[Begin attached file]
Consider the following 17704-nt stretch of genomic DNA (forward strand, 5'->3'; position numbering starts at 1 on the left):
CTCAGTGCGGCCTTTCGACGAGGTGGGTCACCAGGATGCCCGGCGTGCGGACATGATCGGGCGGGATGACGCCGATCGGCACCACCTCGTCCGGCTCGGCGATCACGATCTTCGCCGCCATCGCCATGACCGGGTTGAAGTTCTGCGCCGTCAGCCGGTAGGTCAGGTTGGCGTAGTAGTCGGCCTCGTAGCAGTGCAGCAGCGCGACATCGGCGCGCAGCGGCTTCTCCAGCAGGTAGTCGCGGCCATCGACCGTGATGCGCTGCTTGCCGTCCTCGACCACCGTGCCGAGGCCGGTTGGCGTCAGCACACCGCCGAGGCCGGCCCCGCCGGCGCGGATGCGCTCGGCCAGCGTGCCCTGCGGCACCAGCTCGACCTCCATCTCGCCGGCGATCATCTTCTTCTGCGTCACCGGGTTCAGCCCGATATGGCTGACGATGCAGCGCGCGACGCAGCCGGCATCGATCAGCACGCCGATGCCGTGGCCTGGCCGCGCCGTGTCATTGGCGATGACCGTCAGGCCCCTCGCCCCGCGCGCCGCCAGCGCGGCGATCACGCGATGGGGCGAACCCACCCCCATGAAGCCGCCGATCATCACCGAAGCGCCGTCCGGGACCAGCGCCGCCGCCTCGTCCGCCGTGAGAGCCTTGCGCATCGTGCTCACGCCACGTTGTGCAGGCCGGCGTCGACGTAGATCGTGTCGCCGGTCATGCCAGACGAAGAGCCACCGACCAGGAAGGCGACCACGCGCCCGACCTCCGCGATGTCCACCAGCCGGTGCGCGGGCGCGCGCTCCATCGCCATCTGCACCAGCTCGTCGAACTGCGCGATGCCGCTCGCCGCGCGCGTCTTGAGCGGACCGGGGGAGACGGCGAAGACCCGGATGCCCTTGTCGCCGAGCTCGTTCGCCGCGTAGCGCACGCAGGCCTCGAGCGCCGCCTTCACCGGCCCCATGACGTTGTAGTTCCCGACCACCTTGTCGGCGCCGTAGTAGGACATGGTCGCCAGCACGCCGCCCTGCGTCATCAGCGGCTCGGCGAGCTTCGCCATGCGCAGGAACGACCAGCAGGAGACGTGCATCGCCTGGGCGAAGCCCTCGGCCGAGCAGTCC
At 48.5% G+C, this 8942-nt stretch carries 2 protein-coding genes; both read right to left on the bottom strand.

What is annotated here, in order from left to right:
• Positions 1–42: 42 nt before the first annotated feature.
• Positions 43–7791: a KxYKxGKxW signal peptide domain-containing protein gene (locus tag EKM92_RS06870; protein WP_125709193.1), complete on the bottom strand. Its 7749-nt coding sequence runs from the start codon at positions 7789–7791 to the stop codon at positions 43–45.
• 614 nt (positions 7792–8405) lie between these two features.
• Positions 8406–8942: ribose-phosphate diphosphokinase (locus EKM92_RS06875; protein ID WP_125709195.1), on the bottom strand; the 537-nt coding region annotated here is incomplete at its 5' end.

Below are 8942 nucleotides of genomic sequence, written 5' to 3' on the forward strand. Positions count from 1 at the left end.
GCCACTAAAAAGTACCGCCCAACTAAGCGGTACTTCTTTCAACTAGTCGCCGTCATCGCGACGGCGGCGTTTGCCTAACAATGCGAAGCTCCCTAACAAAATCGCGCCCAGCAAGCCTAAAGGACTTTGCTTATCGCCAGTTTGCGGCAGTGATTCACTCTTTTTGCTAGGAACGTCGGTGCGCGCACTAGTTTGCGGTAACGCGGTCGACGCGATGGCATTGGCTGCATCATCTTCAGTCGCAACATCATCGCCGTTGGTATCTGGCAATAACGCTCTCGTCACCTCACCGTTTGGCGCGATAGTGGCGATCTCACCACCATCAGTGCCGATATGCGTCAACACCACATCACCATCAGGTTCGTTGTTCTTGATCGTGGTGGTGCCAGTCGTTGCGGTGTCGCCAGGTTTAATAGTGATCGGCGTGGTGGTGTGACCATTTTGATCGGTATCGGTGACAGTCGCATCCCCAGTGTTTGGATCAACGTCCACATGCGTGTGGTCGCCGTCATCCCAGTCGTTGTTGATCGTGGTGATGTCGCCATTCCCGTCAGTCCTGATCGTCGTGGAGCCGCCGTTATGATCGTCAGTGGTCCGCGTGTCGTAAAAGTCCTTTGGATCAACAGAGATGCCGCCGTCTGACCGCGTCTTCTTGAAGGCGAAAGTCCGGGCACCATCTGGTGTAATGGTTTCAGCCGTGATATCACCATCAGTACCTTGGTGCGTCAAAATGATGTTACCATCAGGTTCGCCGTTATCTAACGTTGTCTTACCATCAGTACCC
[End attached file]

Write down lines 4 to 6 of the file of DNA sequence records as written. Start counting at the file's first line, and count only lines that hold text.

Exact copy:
What is annotated here, in order from left to right:
• Positions 1–42: 42 nt before the first annotated feature.
• Positions 43–7791: a KxYKxGKxW signal peptide domain-containing protein gene (locus tag EKM92_RS06870; protein WP_125709193.1), complete on the bottom strand. Its 7749-nt coding sequence runs from the start codon at positions 7789–7791 to the stop codon at positions 43–45.